Jordan Schafer’s New Role with Cards

Jordan Schafer

In 2016 the Cardinals found what they thought a spark for their outfield with a power bat named Jeremy Hazelbaker. Well with Hazelbaker gone it might look like they may have found that spark again by the name of Jordan Schafer. Jordan a former third-round pick by Atlanta in the 2005 draft, is in camp as a reliever/outfielder/pinch runner. Schafer has 103 steals in just more than five big-league seasons.but, of all his abilities (Schafer has a .228 batting average) it is his pitching that most intrigues the Cardinals. They have seen the other skill sets on a more extensive basis because Schafer has been a pitcher for just one season.

The lefthanded-batting Schafer, after he was signed in December to a minor-league contract, was told by the Cardinals’ front office to prepare for both work as a pitcher and as an outfielder. He plays all three outfield positions.

The 2015 season, Schafer’s last as a full-time position player, ended with Minnesota when he went on the disabled list with a torn medial collateral ligament in his right knee in May and when he got healthy, he was released in July after just 69 at-bats. In January a year ago, Schafer signed a minor league deal with the Dodgers and Rick Knapp, the minor league pitching coordinator who previously had been with the Twins, said to Schafer, “Hey, have you ever thought of giving pitching a shot?”

“Not really,” was Schafer’s initial response. But he decided to try it as the Dodgers indicated they were thinking of him as a hybrid player. Schafer, however, never did play the field much last year for Class AA Tulsa and Class AAA Oklahoma. In his new day job, Schafer, pitched 49 1/3 total innings of relief, posting a 3.83 earned run average. But he struck out 59 and walked only 18, holding lefthanded batters to a 189 average,

As a position player, it has been mostly downhill for Schafer after his first big-league plate appearance when, with Atlanta, he homered off Philadelphia’s Bret Myers in 2009, becoming the first big leaguer to homer in his initial plate appearance on Opening Day.

His best big-league season probably came in 2014. Schafer struggled in hitting .163 at Atlanta, but he rebounded to batt 285 for Minnesota in 130 at-bats, stealing 15 bases in 17 attempts at both stops.

 Schafer said he has thrown as hard as 94 miles an hour and he mixed a curveball into his assortment in his first season as an outfielder. Now, he is trying to incorporate the two-seam sinkerball, changeup and a slider he used successfully late last seas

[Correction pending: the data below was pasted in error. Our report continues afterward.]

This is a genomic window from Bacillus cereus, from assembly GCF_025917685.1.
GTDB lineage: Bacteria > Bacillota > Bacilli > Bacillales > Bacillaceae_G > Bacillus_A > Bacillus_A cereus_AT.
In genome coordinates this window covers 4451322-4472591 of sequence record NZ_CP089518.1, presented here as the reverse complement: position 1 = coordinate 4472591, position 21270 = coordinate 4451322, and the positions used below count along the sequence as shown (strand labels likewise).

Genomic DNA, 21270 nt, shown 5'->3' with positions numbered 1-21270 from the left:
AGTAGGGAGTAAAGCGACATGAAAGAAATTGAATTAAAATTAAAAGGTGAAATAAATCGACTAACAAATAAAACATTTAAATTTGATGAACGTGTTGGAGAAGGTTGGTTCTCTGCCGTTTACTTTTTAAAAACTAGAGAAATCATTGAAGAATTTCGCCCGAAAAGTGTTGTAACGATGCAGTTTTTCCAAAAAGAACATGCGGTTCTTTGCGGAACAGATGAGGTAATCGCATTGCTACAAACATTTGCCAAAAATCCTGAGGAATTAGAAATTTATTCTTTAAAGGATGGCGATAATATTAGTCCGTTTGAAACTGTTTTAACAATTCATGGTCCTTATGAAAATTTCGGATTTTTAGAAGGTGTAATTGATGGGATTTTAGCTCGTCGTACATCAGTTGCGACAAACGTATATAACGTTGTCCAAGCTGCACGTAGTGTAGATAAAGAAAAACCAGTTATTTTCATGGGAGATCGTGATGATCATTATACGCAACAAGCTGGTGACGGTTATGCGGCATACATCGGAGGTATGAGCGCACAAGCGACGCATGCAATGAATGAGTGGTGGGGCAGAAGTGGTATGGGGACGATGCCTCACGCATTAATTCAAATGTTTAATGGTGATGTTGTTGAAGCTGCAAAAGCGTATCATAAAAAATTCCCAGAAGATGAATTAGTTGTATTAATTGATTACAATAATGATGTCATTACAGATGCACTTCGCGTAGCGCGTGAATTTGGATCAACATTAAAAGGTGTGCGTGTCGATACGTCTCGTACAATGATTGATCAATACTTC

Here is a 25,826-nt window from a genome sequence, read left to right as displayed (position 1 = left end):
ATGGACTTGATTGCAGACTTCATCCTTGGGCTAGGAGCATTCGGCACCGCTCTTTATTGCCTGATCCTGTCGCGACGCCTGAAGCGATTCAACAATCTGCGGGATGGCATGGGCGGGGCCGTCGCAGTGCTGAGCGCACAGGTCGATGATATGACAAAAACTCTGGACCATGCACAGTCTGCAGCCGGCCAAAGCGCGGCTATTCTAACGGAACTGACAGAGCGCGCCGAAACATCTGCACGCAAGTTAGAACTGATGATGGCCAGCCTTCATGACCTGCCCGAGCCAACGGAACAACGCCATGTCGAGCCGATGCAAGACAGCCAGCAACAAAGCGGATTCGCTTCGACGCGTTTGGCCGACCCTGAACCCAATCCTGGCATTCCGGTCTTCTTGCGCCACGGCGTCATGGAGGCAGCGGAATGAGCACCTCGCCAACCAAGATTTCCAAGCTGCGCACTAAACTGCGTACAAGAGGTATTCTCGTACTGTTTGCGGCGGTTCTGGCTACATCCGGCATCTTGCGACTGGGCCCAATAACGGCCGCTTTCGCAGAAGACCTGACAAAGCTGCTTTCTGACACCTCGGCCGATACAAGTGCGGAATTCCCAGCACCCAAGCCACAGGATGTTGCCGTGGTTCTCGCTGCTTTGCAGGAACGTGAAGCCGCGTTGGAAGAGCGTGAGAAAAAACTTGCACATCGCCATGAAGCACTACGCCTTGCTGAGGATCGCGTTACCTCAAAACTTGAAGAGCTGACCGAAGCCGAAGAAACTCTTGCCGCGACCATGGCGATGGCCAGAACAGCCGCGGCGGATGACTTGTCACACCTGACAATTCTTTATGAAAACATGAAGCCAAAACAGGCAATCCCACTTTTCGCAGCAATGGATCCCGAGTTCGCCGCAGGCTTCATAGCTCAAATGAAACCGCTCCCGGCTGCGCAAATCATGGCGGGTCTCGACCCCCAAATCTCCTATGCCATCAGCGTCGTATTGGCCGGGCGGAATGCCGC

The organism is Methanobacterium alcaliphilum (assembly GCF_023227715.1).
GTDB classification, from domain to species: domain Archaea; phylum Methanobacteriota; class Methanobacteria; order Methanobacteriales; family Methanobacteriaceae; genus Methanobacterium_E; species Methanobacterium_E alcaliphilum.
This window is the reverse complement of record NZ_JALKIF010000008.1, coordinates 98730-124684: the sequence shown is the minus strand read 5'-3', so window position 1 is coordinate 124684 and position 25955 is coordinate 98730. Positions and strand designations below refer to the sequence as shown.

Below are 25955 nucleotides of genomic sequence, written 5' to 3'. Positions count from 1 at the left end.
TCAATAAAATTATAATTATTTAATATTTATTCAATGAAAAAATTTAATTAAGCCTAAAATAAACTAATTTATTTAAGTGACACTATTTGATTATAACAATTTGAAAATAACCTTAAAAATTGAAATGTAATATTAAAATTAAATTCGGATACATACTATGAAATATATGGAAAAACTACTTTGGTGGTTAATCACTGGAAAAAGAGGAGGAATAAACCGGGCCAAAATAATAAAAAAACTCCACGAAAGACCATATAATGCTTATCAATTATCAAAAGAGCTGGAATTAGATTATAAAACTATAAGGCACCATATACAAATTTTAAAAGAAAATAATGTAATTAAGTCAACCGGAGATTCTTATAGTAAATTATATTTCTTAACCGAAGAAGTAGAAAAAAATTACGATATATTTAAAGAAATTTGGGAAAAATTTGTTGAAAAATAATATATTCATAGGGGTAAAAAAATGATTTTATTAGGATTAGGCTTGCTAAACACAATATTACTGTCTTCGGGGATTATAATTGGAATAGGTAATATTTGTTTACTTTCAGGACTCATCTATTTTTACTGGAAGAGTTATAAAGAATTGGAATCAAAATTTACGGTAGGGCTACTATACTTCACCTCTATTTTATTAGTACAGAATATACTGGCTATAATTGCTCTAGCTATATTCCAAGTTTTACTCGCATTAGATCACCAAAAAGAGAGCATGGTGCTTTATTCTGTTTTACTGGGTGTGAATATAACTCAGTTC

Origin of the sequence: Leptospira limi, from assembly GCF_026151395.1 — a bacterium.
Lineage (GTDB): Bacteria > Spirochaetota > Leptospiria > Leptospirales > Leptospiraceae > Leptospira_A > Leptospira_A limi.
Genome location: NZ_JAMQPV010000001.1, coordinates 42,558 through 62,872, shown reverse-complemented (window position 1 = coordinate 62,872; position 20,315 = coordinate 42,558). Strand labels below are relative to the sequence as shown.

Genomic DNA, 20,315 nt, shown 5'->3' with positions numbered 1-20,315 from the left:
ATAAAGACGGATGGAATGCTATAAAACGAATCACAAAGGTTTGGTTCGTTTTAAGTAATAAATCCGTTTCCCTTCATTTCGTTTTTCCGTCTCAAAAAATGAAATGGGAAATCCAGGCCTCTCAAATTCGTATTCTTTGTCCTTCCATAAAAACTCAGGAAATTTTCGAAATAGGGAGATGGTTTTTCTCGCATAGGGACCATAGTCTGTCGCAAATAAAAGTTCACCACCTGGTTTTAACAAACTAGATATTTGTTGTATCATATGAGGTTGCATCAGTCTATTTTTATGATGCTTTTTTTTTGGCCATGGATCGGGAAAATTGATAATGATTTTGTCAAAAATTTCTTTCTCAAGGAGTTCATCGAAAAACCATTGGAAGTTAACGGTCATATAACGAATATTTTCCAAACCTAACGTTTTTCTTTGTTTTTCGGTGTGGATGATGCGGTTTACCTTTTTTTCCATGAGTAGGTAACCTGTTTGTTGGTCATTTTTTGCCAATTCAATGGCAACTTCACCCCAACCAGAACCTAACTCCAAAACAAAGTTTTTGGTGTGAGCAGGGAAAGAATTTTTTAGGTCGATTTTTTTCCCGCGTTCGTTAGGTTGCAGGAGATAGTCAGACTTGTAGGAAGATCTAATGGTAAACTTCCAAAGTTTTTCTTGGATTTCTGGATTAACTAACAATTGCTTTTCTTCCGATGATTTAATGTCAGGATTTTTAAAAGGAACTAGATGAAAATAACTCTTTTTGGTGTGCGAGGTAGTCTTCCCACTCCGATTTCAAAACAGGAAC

“It’s not really the velocity of the ball,” Schafer said. “It’s the movement and location of the ball. Having been a position player has helped me pitching-wise. Especially pitching against lefties, I try to do what I didn’t like as a hitter.”

Schafer almost became a pitcher at the start of his major league career. He said Atlanta executive John Hart, who was the GM at Texas in 2005, told Schafer that he would have been drafted by the Rangers as hurler if he wasn’t already taken. The Braves chose Schafer on the pick ahead of Texas.

Later on, after Hart had joined the Braves, he suggested that Schafer could come back as a reliever when Schafer he was through as a position player. At the moment, Schafer said he didn’t think that time necessarily had come.

“But that was something that sunk into my head,” he said, “especially when someone who’s that much respected in the game, says that.”

Asked if he ever had appeared in the field and pitched in ths same game, Schafer smiled and said, “I have not, but I’ve been told to be ready to do that. There’s tons of possibilities.”

And, perhaps a new career to supplant the one which really never got off the ground.

“Rarely in this game do you get a second chance,” said Schafer. “I feel this is an opportunity for me to right those wrongs.”

Source: Rick Hummel

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